I‘d like to first kick off with a million thank yous and virtual hugs to everyone who read my last piece. I’m just a dork with a website, a blistering desire to avoid completing the third chapter of my Honours thesis, and at the time, with a whole bunch of feelings. You’ve all made this twenty-two year old very happy.
Apparently we all kicked up enough of a ruckus to make this happen – an impromptu session to discuss the issues that had arisen as a result of Lionel Shriver’s opening address at the Brisbane Writers Festival. This panel, with Yassmin Abdel-Magied, Rajith Savanadasa, and Suki Kim, was the (our?) right of reply. I was in a session at the time, and I may or may not have almost exclaimed out loud, before panicking and trying to figure out if I could make it. (Of course I made it, by the way). Ironically, this panel was conducted at the same time as Lionel Shriver’s in conversation, perhaps an unintentional but ultimately amusing (at least to me) turn of events.
It is a tricky thing to navigate, this idea of identity – as well as the representation of such identity in works of fiction. It is easy to forget that while fiction may come from and be about the imagination, it still has its roots in some kind of fact. And sometimes, those facts are uncomfortable truths about commonly maligned groups in society. Writing fiction does not give you license to disregard these truths. As Damon Young said earlier this afternoon in one of his panels, we need to exercise courage in our reading practice. This courage comes from a willingness to challenge our very fundamental beliefs, to learn something new.
“None of the writing we do exists in a vacuum,” Yassmin said. Writing can be lonely, and putting words, especially the right words, on paper or on the screen can be unbelievably difficult. But it is selfish not to consider the way others may react to your writing. It is selfish, and it is irresponsible.
You should be able to write whatever character you want, goes the argument. Sure, is the reply. But you must do so with empathy, respect, humility, decency, and an intent to do the character(s) justice. You must listen to those you are writing about. You must acknowledge your responsibility as a writer, as an artist. Rajith and Suki both spoke of this responsibility, and emphasised its importance. “We should expect more of our artists,” Rajith said. We should, and it is disappointing that as it stands, we currently do not.
All three wrestled with issues of identity, of being stuck with a label by virtue of their skin colour. “I’m the woman in a hijab,” Yassmin lamented. “I’m the woman in a hijab in a boxing ring, the woman in a hijab in a racecar, the woman in a hijab on an oil rig.” This identity is something that is foisted onto her, one that means that others see her as the voice of hijabi women everywhere.
Suki went further. “I was invited here as a writer,” she said. “But now I feel like an Asian.” This distinction is minute, but devastating. And to me, it is not a foreign concept, though I don’t think I’d ever heard it verbalised so eloquently. At the end of the day, we all just want to be people. But society deems a ‘person’ to be white, male, straight, abled. Everyone else is an Other. We cannot be just ‘people’.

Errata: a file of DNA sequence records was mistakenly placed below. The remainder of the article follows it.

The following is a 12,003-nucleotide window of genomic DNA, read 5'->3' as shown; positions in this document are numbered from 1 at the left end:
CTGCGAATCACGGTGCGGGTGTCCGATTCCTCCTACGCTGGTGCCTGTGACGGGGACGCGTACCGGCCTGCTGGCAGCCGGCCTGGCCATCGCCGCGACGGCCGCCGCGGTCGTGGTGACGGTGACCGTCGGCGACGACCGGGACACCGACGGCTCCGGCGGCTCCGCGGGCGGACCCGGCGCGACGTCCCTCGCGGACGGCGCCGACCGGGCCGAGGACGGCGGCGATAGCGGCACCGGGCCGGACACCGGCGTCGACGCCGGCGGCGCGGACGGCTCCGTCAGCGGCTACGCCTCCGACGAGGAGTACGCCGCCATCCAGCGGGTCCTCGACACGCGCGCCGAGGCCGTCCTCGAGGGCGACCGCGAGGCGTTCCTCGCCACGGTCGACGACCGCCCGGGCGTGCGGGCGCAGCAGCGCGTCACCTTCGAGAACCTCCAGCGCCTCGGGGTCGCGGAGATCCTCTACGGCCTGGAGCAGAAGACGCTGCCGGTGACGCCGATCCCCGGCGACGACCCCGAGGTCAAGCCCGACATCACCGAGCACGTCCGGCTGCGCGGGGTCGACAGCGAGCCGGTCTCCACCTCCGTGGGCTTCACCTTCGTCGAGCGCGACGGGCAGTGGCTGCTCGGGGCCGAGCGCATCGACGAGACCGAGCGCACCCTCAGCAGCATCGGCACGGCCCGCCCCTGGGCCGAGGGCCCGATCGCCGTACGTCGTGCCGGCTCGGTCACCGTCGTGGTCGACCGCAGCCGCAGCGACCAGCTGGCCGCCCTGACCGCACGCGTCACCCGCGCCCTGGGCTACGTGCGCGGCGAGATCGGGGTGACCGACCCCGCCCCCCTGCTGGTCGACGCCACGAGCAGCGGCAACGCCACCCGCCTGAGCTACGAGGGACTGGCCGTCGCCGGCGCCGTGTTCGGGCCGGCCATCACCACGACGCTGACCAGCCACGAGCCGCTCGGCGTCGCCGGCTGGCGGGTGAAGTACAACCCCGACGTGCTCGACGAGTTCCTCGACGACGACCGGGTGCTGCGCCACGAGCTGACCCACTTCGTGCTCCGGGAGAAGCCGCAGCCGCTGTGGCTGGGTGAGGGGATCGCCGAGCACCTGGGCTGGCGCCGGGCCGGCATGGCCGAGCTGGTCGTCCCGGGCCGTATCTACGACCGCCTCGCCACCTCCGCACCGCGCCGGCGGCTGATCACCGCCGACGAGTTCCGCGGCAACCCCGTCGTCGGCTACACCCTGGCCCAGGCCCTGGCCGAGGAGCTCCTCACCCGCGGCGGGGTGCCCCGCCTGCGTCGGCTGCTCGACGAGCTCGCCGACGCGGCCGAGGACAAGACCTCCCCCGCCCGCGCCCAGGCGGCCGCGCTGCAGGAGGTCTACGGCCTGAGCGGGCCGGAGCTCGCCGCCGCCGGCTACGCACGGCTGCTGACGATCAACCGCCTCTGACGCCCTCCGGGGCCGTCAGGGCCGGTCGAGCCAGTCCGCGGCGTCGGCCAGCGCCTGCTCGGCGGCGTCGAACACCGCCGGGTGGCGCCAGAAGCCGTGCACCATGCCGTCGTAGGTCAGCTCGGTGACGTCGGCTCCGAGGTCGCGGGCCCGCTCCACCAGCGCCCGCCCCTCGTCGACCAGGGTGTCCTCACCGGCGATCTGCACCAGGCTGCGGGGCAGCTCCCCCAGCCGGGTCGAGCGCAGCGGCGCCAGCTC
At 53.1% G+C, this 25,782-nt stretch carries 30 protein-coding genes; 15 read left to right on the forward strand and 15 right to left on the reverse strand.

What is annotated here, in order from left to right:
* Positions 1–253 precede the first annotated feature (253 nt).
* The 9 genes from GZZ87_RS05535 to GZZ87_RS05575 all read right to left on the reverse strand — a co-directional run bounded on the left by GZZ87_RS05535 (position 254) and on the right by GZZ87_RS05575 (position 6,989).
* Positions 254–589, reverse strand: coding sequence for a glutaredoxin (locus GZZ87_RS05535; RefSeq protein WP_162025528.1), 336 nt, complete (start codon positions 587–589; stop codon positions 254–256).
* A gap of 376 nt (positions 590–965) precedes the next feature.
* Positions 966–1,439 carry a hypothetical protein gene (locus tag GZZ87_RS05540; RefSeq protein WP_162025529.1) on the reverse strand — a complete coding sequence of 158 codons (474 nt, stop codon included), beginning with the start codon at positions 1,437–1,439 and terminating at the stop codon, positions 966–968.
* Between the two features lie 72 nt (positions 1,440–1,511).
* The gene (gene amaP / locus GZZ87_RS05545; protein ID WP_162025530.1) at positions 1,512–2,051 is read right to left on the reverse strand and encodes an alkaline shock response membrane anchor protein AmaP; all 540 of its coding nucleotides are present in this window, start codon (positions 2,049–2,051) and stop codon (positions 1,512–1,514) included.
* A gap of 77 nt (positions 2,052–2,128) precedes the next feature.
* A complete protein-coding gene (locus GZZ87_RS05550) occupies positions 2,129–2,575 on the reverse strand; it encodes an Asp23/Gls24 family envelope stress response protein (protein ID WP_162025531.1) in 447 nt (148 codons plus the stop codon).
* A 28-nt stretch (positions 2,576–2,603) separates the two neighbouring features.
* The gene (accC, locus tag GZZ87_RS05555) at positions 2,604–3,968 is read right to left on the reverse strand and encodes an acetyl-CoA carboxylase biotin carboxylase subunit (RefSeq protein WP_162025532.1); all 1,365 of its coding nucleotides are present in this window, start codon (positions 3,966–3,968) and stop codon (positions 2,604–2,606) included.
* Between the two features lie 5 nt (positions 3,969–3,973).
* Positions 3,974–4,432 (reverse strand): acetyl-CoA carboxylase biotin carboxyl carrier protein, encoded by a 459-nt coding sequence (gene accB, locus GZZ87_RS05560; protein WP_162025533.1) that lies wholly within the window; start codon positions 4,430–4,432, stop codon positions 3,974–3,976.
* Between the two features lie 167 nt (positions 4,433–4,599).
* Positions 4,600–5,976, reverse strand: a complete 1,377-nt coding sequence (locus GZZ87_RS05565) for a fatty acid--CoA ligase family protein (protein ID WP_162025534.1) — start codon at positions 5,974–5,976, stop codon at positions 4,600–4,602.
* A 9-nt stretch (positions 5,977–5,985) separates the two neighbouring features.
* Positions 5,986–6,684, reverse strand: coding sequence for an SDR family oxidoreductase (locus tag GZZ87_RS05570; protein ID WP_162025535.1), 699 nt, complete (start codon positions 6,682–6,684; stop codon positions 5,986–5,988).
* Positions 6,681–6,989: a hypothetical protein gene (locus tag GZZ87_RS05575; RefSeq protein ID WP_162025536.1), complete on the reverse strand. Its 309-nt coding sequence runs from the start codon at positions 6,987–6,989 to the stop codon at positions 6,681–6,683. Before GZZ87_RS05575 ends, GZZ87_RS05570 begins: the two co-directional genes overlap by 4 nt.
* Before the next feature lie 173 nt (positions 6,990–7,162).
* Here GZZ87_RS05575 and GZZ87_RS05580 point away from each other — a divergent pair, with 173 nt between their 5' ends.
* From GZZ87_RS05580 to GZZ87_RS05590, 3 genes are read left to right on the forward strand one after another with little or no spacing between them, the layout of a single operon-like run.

To buy into Shriver’s argument that ‘there is no set identity’ is to ignore years of history and oppression, especially when it comes to those who have fought so hard and lost so much to retain their identities. For some, these identities are all they have. Surely they are entitled to that much, after their lands have been stolen, and forced to assimilate into a society where they will never truly belong.
To buy into Shriver’s argument is to ignore the fact that authority is of the white gaze. It is white, it is quite often sexist, and it is Orientalist. I know this, because I have suffered from its effects. For those who haven’t, it may be confronting. It should be confronting. It should get everyone thinking about the way they see the world, the way they read, and the way they write. I, of course, have my own prejudices, and I try to work on those as best I can. It’s hard, and it takes time. But just because something is hard (and of course it will be!) doesn’t mean we should give up. It means that perhaps there is something there to be learned, perhaps we will come out the other side having bettered ourselves in ways we didn’t think possible.
Of course, an hour is not enough to unpack the complexities of such a broad and nuanced topic. These conversations have been ongoing for years, and I really don’t know if we are moving forward at all. The world seems to have become more and more divisive, which means that these conversations are all the more important. I can only hope that they will continue all around the world – whether it be between friends, or at a forum like a writers festival. And one day, I hope that we won’t need these conversations – but I know that’s still a long way off. I hope that my children, and their children after them, will grow up in a more just world, a world in which these conversations are met more with understanding than hostility.